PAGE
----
December 3, 2022

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Federal Court Permanently Bars Utah Physician from Issuing Opioid and Controlled Substance Prescriptions

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<div>A federal judge entered a consent order that permanently bars a Utah physician from issuing prescriptions for opioids and other controlled substances.</div>

A federal judge entered a consent order that permanently bars a Utah physician from issuing prescriptions for opioids and other controlled substances.

The consent order resolves allegations made by the United States against Dr. Sean Ponce, a medical doctor licensed in Utah. In a complaint filed in U.S. District Court for the District of Utah, the government alleged that Dr. Ponce unlawfully issued controlled substance prescriptions in violation of the Controlled Substances Act. The complaint alleged that Dr. Ponce catered to customer requests for opioids and other controlled substances, at times using text messages to arrange the exchange of prescriptions for cash. The complaint further alleged that Dr. Ponce used virtual office space in Cottonwood Heights, Utah, to meet with cash-paying customers to maintain the guise of a medical practice despite the routine lack of legitimate examinations, medical findings supporting the prescriptions or bona-fide doctor-patient relationships.

“Doctors who facilitate the illegal diversion of opioids and other controlled substances harm the public and violate the law,” said Principal Deputy Assistant Attorney General Brian M. Boynton, head of the Justice Department’s Civil Division. “The Department of Justice will continue working with its partners to stop medical professionals who seek to profit from the opioid addiction epidemic.”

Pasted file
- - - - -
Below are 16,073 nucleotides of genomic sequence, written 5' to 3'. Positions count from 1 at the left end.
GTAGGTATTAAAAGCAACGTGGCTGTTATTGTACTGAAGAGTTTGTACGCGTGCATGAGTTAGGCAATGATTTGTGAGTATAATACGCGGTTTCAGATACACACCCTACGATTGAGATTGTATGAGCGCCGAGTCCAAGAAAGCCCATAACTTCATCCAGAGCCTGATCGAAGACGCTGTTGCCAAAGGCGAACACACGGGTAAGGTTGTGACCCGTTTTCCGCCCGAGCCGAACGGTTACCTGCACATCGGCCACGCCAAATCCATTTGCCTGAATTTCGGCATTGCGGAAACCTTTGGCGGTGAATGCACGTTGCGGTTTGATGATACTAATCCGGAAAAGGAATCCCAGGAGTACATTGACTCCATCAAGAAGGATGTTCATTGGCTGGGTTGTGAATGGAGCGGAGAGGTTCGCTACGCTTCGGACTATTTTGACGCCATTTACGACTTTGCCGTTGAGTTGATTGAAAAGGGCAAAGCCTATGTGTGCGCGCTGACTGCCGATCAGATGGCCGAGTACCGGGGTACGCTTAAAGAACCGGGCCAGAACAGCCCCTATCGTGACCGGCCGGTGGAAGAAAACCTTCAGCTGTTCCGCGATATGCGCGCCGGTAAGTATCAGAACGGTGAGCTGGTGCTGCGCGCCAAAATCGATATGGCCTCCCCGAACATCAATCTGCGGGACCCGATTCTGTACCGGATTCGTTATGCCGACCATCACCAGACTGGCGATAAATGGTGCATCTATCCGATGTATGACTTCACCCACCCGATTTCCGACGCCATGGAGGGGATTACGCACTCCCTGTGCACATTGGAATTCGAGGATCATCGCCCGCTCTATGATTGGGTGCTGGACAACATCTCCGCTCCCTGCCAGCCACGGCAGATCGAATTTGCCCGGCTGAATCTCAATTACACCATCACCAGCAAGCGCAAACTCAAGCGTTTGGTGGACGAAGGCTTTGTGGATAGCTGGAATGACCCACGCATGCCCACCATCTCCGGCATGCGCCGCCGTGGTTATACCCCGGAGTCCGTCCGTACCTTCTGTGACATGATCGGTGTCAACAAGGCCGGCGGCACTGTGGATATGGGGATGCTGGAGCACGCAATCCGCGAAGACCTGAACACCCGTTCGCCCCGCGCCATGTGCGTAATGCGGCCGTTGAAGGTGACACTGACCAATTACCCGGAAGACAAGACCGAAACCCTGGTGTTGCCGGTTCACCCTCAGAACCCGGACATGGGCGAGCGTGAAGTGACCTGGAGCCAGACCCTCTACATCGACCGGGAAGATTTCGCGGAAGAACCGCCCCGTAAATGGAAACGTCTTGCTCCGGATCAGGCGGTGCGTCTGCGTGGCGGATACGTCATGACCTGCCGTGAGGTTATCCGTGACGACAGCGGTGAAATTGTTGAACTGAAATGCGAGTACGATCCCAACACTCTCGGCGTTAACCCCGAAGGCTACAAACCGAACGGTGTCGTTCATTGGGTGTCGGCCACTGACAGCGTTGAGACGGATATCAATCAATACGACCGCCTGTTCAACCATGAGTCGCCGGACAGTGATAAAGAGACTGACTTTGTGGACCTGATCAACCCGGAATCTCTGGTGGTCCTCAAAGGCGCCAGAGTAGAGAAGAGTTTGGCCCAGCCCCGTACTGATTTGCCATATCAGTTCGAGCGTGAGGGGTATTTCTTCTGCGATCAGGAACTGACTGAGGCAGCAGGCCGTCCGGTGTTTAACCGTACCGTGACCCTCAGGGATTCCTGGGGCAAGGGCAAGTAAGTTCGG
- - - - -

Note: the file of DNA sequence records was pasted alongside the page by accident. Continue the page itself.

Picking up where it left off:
“In the District of Utah, we will enforce the provisions of the Controlled Substances Act,” said U.S. Attorney Trina A. Higgins for the District of Utah. “This includes violations of the Act committed by doctors and healthcare professionals who unlawfully distribute controlled substances under the guise of legitimate medical practice.”

“We entrust healthcare professionals to act in the community’s best interest,” said Special Agent in Charge Brian Besser of the DEA Rocky Mountain Division. “With that trust, the DEA expects practitioners to prescribe controlled substances in accordance with the laws and regulations set forth by legislation. When public trust is broken and healthcare providers seek to benefit from those that are at risk, they will most certainly be held accountable. I commend our Salt Lake City agents and our partners at the U.S. Attorney’s Office for the District of Utah and the Civil Division’s Consumer Protection Branch for judiciously building this case and seeing it through.”

The consent order, entered by U.S. District Judge David Barlow, requires Dr. Ponce to pay a $65,000 civil penalty. The order also permanently prohibits Dr. Ponce from administering, dispensing or distributing controlled substances and from managing or supervising other medical providers who work with or prescribe opioids or controlled substances. The order prohibits Dr. Ponce from owning a business or medical practice where opioids or controlled substances are handled.

The government was represented by Assistant U.S. Attorney Joel Ferre for the District of Utah and Trial Attorneys Yolanda D. McCray Jones and Scott B. Dahlquist of the Civil Division’s Consumer Protection Branch. The DEA’s Tactical Diversion Squad in the Salt Lake City District Office provided substantial investigative support.

The claims resolved by the resolution are allegations only and there has been no determination of liability.

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